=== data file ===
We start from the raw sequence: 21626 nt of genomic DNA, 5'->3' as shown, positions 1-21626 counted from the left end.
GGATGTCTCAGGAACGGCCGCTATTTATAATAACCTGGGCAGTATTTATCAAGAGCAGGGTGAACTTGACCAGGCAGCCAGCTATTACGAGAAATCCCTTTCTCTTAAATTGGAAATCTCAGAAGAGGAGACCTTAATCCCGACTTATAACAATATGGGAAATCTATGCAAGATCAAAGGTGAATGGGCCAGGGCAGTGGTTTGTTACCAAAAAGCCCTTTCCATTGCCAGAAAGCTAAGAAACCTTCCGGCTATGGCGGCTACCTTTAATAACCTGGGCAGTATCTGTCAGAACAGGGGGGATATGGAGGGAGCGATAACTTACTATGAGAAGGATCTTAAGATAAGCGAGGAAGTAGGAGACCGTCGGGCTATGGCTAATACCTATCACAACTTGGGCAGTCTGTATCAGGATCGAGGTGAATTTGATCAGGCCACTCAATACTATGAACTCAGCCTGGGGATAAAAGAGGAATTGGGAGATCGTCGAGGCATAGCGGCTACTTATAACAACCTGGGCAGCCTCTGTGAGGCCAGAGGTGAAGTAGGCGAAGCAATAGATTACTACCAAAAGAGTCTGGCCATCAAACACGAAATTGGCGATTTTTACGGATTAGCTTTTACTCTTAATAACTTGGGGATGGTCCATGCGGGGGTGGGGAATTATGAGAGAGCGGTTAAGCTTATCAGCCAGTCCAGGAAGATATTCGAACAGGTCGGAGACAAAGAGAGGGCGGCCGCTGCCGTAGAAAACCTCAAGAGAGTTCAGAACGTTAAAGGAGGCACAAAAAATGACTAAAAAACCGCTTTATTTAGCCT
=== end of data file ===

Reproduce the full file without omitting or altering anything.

We start from the raw sequence: 21626 nt of genomic DNA, 5'->3' as shown, positions 1-21626 counted from the left end.
GGATGTCTCAGGAACGGCCGCTATTTATAATAACCTGGGCAGTATTTATCAAGAGCAGGGTGAACTTGACCAGGCAGCCAGCTATTACGAGAAATCCCTTTCTCTTAAATTGGAAATCTCAGAAGAGGAGACCTTAATCCCGACTTATAACAATATGGGAAATCTATGCAAGATCAAAGGTGAATGGGCCAGGGCAGTGGTTTGTTACCAAAAAGCCCTTTCCATTGCCAGAAAGCTAAGAAACCTTCCGGCTATGGCGGCTACCTTTAATAACCTGGGCAGTATCTGTCAGAACAGGGGGGATATGGAGGGAGCGATAACTTACTATGAGAAGGATCTTAAGATAAGCGAGGAAGTAGGAGACCGTCGGGCTATGGCTAATACCTATCACAACTTGGGCAGTCTGTATCAGGATCGAGGTGAATTTGATCAGGCCACTCAATACTATGAACTCAGCCTGGGGATAAAAGAGGAATTGGGAGATCGTCGAGGCATAGCGGCTACTTATAACAACCTGGGCAGCCTCTGTGAGGCCAGAGGTGAAGTAGGCGAAGCAATAGATTACTACCAAAAGAGTCTGGCCATCAAACACGAAATTGGCGATTTTTACGGATTAGCTTTTACTCTTAATAACTTGGGGATGGTCCATGCGGGGGTGGGGAATTATGAGAGAGCGGTTAAGCTTATCAGCCAGTCCAGGAAGATATTCGAACAGGTCGGAGACAAAGAGAGGGCGGCCGCTGCCGTAGAAAACCTCAAGAGAGTTCAGAACGTTAAAGGAGGCACAAAAAATGACTAAAAAACCGCTTTATTTAGCCT